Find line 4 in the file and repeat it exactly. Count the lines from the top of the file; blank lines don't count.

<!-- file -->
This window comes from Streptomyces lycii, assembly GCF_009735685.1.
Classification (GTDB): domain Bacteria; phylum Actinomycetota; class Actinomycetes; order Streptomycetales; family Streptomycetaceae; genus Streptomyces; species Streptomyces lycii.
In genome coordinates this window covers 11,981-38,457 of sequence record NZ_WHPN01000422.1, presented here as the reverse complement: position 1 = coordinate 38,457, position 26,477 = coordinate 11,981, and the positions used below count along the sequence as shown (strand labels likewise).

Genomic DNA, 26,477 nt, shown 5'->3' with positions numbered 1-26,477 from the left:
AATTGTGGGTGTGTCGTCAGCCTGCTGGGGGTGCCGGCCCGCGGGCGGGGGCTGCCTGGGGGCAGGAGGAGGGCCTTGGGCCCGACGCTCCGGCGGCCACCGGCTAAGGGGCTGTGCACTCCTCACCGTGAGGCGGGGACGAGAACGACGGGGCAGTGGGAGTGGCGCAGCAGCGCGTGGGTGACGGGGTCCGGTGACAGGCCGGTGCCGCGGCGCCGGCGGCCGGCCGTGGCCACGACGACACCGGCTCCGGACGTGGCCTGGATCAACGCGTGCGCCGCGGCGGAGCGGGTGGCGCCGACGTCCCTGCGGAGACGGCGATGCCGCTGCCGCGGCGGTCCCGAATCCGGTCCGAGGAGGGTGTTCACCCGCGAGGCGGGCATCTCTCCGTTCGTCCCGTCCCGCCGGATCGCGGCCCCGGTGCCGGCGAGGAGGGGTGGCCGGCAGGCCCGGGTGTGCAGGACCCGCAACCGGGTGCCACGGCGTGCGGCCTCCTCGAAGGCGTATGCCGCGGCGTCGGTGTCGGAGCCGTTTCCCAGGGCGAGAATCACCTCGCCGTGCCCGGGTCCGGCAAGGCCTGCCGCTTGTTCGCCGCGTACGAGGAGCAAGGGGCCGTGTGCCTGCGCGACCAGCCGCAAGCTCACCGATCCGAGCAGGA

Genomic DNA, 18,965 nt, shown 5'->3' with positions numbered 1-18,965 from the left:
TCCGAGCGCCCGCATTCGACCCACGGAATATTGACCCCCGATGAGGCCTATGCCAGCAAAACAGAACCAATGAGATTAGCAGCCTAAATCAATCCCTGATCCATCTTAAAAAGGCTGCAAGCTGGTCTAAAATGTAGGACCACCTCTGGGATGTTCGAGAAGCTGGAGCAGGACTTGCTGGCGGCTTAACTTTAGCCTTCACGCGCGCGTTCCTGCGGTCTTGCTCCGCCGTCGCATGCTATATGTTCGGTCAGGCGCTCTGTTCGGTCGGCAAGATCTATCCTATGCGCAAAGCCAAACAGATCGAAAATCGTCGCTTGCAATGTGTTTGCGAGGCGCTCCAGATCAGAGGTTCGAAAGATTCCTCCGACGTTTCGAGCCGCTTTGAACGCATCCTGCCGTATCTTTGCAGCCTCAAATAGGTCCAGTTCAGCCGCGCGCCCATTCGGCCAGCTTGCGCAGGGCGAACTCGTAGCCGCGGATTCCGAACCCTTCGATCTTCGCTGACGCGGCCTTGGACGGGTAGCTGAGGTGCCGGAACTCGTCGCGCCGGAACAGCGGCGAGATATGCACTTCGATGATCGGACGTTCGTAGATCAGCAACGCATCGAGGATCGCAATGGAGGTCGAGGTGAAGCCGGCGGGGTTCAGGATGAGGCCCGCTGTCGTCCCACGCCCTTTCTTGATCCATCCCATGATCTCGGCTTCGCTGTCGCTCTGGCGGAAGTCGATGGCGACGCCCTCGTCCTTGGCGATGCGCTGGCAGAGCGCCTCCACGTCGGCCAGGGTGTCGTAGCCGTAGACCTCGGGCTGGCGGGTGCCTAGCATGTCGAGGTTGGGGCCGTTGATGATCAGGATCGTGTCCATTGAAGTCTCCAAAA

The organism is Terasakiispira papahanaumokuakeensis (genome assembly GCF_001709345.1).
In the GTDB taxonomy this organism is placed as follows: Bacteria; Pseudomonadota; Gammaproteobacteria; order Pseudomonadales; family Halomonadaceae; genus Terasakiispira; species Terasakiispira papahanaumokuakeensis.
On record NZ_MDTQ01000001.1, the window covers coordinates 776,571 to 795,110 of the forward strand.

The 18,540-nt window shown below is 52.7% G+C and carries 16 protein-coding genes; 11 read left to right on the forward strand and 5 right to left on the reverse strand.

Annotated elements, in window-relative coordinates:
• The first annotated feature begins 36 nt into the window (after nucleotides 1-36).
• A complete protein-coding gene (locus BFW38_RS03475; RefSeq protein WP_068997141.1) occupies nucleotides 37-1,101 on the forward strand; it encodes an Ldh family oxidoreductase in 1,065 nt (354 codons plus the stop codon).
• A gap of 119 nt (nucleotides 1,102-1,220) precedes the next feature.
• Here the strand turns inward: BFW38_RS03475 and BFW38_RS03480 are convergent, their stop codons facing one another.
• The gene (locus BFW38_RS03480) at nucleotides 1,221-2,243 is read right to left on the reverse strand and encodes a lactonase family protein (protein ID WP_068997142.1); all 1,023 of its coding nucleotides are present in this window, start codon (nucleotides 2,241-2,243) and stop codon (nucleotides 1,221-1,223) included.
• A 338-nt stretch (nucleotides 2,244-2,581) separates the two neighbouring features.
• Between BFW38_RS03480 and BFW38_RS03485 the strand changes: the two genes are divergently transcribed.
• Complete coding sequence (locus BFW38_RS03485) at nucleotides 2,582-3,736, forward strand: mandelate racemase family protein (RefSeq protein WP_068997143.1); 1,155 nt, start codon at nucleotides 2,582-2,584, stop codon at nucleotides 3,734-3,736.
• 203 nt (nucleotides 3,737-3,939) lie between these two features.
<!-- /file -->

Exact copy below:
Genomic DNA, 26,477 nt, shown 5'->3' with positions numbered 1-26,477 from the left: